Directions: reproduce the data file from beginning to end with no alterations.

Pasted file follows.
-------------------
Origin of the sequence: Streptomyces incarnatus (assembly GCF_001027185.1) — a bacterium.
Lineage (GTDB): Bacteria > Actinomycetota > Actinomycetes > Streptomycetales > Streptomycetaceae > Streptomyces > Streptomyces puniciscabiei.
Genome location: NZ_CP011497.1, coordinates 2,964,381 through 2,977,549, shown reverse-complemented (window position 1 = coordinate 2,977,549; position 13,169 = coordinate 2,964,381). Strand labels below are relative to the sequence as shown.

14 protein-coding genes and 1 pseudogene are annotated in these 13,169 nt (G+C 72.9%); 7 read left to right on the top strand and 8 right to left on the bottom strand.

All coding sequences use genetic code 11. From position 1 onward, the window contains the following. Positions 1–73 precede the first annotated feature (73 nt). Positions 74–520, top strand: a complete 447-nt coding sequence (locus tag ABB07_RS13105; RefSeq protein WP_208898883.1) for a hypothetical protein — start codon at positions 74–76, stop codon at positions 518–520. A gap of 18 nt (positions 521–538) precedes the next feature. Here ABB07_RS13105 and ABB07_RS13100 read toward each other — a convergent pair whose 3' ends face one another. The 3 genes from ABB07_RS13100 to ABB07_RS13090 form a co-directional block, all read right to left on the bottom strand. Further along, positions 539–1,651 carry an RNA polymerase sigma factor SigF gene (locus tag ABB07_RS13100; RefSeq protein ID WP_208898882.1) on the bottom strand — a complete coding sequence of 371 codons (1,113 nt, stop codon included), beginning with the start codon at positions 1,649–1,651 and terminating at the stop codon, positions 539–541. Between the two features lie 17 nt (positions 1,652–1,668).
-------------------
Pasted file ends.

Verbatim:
Origin of the sequence: Streptomyces incarnatus (assembly GCF_001027185.1) — a bacterium.
Lineage (GTDB): Bacteria > Actinomycetota > Actinomycetes > Streptomycetales > Streptomycetaceae > Streptomyces > Streptomyces puniciscabiei.
Genome location: NZ_CP011497.1, coordinates 2,964,381 through 2,977,549, shown reverse-complemented (window position 1 = coordinate 2,977,549; position 13,169 = coordinate 2,964,381). Strand labels below are relative to the sequence as shown.

14 protein-coding genes and 1 pseudogene are annotated in these 13,169 nt (G+C 72.9%); 7 read left to right on the top strand and 8 right to left on the bottom strand.

All coding sequences use genetic code 11. From position 1 onward, the window contains the following. Positions 1–73 precede the first annotated feature (73 nt). Positions 74–520, top strand: a complete 447-nt coding sequence (locus tag ABB07_RS13105; RefSeq protein WP_208898883.1) for a hypothetical protein — start codon at positions 74–76, stop codon at positions 518–520. A gap of 18 nt (positions 521–538) precedes the next feature. Here ABB07_RS13105 and ABB07_RS13100 read toward each other — a convergent pair whose 3' ends face one another. The 3 genes from ABB07_RS13100 to ABB07_RS13090 form a co-directional block, all read right to left on the bottom strand. Further along, positions 539–1,651 carry an RNA polymerase sigma factor SigF gene (locus tag ABB07_RS13100; RefSeq protein ID WP_208898882.1) on the bottom strand — a complete coding sequence of 371 codons (1,113 nt, stop codon included), beginning with the start codon at positions 1,649–1,651 and terminating at the stop codon, positions 539–541. Between the two features lie 17 nt (positions 1,652–1,668).